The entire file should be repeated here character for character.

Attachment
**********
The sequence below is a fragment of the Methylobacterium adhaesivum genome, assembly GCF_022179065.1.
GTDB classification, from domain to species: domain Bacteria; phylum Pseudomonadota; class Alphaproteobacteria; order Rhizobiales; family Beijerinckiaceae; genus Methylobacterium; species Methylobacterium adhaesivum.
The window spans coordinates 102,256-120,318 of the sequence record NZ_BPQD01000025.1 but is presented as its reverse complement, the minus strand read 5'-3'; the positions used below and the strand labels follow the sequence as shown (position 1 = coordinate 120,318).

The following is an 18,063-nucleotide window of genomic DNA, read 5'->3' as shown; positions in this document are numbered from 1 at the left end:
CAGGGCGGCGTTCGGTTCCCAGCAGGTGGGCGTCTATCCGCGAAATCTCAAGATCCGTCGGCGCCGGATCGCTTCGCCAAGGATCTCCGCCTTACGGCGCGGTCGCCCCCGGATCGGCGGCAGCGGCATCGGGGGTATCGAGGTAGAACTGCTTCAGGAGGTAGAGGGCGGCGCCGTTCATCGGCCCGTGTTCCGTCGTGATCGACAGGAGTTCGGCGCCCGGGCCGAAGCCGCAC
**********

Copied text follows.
The sequence below is a fragment of the Methylobacterium adhaesivum genome, assembly GCF_022179065.1.
GTDB classification, from domain to species: domain Bacteria; phylum Pseudomonadota; class Alphaproteobacteria; order Rhizobiales; family Beijerinckiaceae; genus Methylobacterium; species Methylobacterium adhaesivum.
The window spans coordinates 102,256-120,318 of the sequence record NZ_BPQD01000025.1 but is presented as its reverse complement, the minus strand read 5'-3'; the positions used below and the strand labels follow the sequence as shown (position 1 = coordinate 120,318).

The following is an 18,063-nucleotide window of genomic DNA, read 5'->3' as shown; positions in this document are numbered from 1 at the left end:
CAGGGCGGCGTTCGGTTCCCAGCAGGTGGGCGTCTATCCGCGAAATCTCAAGATCCGTCGGCGCCGGATCGCTTCGCCAAGGATCTCCGCCTTACGGCGCGGTCGCCCCCGGATCGGCGGCAGCGGCATCGGGGGTATCGAGGTAGAACTGCTTCAGGAGGTAGAGGGCGGCGCCGTTCATCGGCCCGTGTTCCGTCGTGATCGACAGGAGTTCGGCGCCCGGGCCGAAGCCGCAC